It’s January and Winter Follies time is upon us. I hope everyone had a good and safe holiday season.
Sunday will be a little warmer but Saturday will have sunshine and that should feel pretty good. The Follies are a bit less formal than our regular launches so you won't need to fill out flight cards. There will only be six pads set up and we'll launch in salvos as opposed to our usual continuous launching with the circle. A few club members may be tied up with NAR S&T motor testing so if you can help out with safety check, pad management or launch control don't hesitate to step up.
We’ll still need you to read our
and fill out the second page so you can present that for tracing purposes at the launch.
If you are on a TARC team or know of anyone involved with TARC this year, we'd like to invite you to join us for any practice or qualifying launches you'd like to do. We'll have four TARC-only launches scheduled for the Acton field in the coming months; check our website calendar for those dates.
As usual for Acton, there are no high-power or sparky flights allowed. Match your low- or mid-power motor to your rocket so it will land on the field; you don’t want to put it in the trees and we don’t want you to put it on Route 2. While we are paying rent for the field, we do not charge launch fees for the Winter Follies. We will be charging launch fees the rest of this year so it would be a good time to order a season pass.
As we'll only be flying from 10 to 2, we won't be serving our famous hot dogs but they'll be back in April. So bring your rockets, motors, starters and wadding; we’ll supply the launch equipment and all the advice you need and probably more than want.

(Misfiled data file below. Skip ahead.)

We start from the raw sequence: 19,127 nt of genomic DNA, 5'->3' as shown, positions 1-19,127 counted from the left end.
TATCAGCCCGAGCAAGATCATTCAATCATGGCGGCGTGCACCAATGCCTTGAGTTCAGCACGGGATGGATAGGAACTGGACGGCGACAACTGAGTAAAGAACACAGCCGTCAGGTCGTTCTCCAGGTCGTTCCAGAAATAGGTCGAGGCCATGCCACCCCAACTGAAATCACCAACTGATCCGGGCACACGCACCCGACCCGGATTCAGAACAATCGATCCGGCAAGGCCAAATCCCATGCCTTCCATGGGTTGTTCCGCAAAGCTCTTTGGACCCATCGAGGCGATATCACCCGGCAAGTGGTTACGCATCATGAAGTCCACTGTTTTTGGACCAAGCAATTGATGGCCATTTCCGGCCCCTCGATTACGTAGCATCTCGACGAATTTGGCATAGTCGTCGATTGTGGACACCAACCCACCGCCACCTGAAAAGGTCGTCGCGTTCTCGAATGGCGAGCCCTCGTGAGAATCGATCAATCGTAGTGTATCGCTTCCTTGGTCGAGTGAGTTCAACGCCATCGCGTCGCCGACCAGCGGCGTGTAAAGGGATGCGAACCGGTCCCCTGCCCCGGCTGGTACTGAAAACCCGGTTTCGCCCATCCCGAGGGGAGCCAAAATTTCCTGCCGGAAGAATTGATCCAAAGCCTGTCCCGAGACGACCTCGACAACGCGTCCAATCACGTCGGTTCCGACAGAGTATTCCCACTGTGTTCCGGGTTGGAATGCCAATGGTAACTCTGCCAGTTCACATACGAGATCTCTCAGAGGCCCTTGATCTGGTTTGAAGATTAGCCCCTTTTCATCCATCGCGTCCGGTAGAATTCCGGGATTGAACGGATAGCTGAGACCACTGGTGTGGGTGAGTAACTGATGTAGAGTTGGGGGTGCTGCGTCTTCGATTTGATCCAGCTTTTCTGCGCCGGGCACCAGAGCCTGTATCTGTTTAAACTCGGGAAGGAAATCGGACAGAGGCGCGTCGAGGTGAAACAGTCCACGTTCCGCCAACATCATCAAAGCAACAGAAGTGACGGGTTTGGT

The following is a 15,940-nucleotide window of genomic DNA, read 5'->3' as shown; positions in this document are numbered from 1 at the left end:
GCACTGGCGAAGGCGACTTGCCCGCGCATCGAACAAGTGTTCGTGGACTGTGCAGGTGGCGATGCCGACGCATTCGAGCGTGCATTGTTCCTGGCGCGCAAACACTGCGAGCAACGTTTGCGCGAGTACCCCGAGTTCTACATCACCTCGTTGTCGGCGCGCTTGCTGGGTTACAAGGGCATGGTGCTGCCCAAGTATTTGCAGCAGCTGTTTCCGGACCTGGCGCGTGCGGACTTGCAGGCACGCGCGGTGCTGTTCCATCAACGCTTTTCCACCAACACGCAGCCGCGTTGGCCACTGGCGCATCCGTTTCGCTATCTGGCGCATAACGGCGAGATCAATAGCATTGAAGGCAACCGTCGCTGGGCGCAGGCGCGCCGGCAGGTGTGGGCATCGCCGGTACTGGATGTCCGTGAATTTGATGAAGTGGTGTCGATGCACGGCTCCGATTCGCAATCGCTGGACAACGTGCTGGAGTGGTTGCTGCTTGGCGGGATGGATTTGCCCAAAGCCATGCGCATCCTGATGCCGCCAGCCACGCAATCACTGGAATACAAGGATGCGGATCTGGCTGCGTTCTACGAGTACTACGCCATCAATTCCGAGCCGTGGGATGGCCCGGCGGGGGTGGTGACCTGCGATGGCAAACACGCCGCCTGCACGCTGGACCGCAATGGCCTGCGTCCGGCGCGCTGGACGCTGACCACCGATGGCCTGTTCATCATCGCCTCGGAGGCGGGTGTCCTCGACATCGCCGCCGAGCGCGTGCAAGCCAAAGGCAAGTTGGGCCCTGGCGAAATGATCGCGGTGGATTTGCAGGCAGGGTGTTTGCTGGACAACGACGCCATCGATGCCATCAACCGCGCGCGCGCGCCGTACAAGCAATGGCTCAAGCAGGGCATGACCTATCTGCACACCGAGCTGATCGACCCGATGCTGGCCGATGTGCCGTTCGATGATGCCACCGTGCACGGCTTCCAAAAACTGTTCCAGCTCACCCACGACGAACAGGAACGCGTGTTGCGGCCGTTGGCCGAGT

You're welcome, John. It was great to see the large turnout we had especially the members who have joined us in the past year. It's always great to see what the "old-timers" have going, too.
Extra thanks to Guy for setting up and breaking down (along with whoever helped at each end of the day) and the electrical upgrades he has instituted. He swapped out the 1/4" connectors on the clip wires and one end of each lead wire for Anderson connectors and loose connections were not an issue all day. The relay box had a heater bulb inside to keep the inner workings at a good temperature for optimal operation. And most importantly, he acted as our liaison with the goose hunters ensuring we wouldn't receive any unwanted buckshot.
I want to add to what John said in thanking Kenn and Guy for their efforts to provide us with a great day of rocketry. Special recognition to Deborah for driving over two hours each way to launch rockets in cold weather. Question, isn't it against the law to hunt geese? Not to mention the discharge of fire arms across from the School Street Field.
I'd bet that since they were on private land, all they needed was permission from the land owner and the appropriate hunting licenses etc.
It's possible that technically they were sufficiently far enough away from the street(s) but pellets from the shotgun shells don't know that If it were me? I would have set up in that field such that I've been shooting in the opposite direction. Just sayin....
The goose hunters came back about the time the last of us were leaving. They had to jump through multiple permitting hoops to get to do what they were doing so it wasn't being done on a whim. This is one part of the year that allows for goose hunting. The seasonal migration flight paths determine where and how they set up on a field so changing their range isn't so easy. Besides, the other direction has it's limitations, too.
They were quite surprised to see such a large crowd on our side of the street. They were there previous weekends and will be back for the rest of the season. The good news is their season ends before our scheduled TARC launch in February.